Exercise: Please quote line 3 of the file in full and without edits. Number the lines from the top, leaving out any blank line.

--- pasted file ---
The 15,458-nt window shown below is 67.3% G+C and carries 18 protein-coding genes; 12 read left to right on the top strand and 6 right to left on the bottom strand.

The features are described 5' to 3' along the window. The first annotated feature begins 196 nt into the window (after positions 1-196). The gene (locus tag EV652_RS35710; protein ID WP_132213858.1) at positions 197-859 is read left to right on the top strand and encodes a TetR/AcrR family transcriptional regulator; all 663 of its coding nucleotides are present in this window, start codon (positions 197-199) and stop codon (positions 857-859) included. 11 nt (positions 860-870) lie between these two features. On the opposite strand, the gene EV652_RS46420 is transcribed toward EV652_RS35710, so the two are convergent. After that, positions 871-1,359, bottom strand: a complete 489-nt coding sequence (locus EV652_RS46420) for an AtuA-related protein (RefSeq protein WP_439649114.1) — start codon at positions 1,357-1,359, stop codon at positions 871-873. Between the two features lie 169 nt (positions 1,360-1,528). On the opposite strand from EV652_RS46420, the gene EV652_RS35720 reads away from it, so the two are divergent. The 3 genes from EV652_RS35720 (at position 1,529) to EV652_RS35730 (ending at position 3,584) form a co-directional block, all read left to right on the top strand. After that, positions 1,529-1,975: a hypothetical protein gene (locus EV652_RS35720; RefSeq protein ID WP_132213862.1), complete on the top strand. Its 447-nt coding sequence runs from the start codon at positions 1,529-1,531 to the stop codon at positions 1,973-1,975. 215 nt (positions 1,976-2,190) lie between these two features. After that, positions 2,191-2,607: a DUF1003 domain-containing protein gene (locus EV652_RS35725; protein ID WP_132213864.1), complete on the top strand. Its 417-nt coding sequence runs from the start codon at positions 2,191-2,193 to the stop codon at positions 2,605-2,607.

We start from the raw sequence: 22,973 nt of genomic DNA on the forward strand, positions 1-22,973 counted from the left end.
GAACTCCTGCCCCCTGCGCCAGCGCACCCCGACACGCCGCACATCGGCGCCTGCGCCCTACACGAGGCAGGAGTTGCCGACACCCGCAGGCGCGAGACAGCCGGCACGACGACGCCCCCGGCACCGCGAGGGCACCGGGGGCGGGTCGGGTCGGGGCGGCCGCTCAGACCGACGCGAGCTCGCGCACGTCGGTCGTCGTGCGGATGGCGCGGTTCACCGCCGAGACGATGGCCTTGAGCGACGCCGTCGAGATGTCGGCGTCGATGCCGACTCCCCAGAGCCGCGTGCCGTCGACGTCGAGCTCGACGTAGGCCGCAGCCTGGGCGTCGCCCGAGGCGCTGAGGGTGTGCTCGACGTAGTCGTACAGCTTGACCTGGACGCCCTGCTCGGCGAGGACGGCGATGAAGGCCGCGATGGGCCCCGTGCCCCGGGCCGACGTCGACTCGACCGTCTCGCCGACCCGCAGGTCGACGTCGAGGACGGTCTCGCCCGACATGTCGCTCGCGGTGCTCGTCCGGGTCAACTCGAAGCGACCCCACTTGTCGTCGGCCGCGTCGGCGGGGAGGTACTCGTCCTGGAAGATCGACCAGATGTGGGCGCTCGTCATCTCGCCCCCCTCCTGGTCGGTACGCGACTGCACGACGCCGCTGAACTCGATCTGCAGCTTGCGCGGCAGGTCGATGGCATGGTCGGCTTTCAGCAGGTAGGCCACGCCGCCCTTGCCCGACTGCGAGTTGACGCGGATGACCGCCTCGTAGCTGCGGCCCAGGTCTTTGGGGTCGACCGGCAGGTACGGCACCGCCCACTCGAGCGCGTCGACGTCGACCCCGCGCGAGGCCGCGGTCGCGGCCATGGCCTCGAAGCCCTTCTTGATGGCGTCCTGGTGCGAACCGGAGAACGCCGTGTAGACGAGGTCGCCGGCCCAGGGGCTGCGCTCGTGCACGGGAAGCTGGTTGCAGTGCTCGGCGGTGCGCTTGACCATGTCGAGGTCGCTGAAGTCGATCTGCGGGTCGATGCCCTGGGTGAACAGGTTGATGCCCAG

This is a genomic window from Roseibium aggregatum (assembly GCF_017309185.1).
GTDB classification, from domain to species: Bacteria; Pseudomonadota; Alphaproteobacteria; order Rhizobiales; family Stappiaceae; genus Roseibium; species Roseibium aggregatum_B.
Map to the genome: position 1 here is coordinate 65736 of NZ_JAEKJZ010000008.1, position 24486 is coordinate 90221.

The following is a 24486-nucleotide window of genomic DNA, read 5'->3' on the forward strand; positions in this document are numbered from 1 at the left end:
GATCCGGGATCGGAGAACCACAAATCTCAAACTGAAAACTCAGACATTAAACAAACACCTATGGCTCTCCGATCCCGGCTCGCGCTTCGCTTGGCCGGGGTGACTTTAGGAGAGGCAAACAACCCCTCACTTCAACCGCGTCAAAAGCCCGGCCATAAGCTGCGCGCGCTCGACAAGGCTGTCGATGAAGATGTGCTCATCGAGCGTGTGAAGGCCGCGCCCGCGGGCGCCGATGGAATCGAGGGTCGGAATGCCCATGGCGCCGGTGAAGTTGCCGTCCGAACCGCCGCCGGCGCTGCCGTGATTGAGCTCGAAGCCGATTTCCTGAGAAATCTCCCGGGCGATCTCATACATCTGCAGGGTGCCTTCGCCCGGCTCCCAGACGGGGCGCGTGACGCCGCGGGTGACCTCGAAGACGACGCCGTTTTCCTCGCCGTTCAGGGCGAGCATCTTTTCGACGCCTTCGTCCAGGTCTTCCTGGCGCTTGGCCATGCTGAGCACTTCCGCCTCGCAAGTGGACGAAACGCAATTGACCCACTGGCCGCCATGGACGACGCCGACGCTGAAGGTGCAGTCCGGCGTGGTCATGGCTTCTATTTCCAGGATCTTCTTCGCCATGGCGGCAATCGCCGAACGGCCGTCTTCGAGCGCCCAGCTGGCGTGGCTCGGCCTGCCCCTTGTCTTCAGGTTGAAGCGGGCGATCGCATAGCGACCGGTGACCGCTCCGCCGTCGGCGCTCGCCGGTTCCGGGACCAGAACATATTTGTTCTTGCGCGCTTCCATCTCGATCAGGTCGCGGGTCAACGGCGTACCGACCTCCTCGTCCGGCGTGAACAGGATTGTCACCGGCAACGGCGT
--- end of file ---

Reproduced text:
We start from the raw sequence: 22,973 nt of genomic DNA on the forward strand, positions 1-22,973 counted from the left end.